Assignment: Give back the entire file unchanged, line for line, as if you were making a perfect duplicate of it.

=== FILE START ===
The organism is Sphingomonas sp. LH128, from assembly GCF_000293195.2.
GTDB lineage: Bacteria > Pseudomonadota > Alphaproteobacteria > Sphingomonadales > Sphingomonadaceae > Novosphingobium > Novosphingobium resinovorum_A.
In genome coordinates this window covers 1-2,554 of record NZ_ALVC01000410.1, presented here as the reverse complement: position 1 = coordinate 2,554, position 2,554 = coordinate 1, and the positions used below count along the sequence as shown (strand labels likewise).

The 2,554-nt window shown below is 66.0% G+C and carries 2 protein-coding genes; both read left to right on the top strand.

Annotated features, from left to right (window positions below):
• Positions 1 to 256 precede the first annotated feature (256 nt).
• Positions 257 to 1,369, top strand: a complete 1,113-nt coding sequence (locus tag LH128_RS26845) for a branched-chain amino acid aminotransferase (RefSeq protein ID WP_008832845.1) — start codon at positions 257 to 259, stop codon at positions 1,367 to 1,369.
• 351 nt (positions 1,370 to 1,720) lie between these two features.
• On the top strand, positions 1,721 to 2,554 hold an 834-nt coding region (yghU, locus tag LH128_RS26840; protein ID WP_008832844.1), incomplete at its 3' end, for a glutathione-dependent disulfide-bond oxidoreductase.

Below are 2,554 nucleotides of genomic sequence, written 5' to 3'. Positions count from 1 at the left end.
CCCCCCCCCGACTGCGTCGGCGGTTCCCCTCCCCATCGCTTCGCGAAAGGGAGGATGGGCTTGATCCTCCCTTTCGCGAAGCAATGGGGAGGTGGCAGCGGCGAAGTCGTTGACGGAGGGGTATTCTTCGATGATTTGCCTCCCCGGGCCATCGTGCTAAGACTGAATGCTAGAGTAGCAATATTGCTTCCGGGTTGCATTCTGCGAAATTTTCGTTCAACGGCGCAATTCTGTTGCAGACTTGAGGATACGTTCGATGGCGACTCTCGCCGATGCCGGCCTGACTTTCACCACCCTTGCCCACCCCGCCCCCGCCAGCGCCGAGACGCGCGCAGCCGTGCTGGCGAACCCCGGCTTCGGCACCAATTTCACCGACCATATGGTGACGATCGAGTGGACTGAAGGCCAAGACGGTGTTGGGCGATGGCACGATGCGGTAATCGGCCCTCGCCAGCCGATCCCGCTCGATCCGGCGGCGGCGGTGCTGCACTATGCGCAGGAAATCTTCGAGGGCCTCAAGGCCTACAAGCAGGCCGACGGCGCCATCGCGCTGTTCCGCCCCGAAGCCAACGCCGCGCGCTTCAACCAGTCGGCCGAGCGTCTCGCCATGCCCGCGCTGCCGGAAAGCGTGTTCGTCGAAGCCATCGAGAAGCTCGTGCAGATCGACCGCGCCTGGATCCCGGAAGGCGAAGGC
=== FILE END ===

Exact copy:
The organism is Sphingomonas sp. LH128, from assembly GCF_000293195.2.
GTDB lineage: Bacteria > Pseudomonadota > Alphaproteobacteria > Sphingomonadales > Sphingomonadaceae > Novosphingobium > Novosphingobium resinovorum_A.
In genome coordinates this window covers 1-2,554 of record NZ_ALVC01000410.1, presented here as the reverse complement: position 1 = coordinate 2,554, position 2,554 = coordinate 1, and the positions used below count along the sequence as shown (strand labels likewise).

The 2,554-nt window shown below is 66.0% G+C and carries 2 protein-coding genes; both read left to right on the top strand.

Annotated features, from left to right (window positions below):
• Positions 1 to 256 precede the first annotated feature (256 nt).
• Positions 257 to 1,369, top strand: a complete 1,113-nt coding sequence (locus tag LH128_RS26845) for a branched-chain amino acid aminotransferase (RefSeq protein ID WP_008832845.1) — start codon at positions 257 to 259, stop codon at positions 1,367 to 1,369.
• 351 nt (positions 1,370 to 1,720) lie between these two features.
• On the top strand, positions 1,721 to 2,554 hold an 834-nt coding region (yghU, locus tag LH128_RS26840; protein ID WP_008832844.1), incomplete at its 3' end, for a glutathione-dependent disulfide-bond oxidoreductase.

Below are 2,554 nucleotides of genomic sequence, written 5' to 3'. Positions count from 1 at the left end.
CCCCCCCCCGACTGCGTCGGCGGTTCCCCTCCCCATCGCTTCGCGAAAGGGAGGATGGGCTTGATCCTCCCTTTCGCGAAGCAATGGGGAGGTGGCAGCGGCGAAGTCGTTGACGGAGGGGTATTCTTCGATGATTTGCCTCCCCGGGCCATCGTGCTAAGACTGAATGCTAGAGTAGCAATATTGCTTCCGGGTTGCATTCTGCGAAATTTTCGTTCAACGGCGCAATTCTGTTGCAGACTTGAGGATACGTTCGATGGCGACTCTCGCCGATGCCGGCCTGACTTTCACCACCCTTGCCCACCCCGCCCCCGCCAGCGCCGAGACGCGCGCAGCCGTGCTGGCGAACCCCGGCTTCGGCACCAATTTCACCGACCATATGGTGACGATCGAGTGGACTGAAGGCCAAGACGGTGTTGGGCGATGGCACGATGCGGTAATCGGCCCTCGCCAGCCGATCCCGCTCGATCCGGCGGCGGCGGTGCTGCACTATGCGCAGGAAATCTTCGAGGGCCTCAAGGCCTACAAGCAGGCCGACGGCGCCATCGCGCTGTTCCGCCCCGAAGCCAACGCCGCGCGCTTCAACCAGTCGGCCGAGCGTCTCGCCATGCCCGCGCTGCCGGAAAGCGTGTTCGTCGAAGCCATCGAGAAGCTCGTGCAGATCGACCGCGCCTGGATCCCGGAAGGCGAAGGC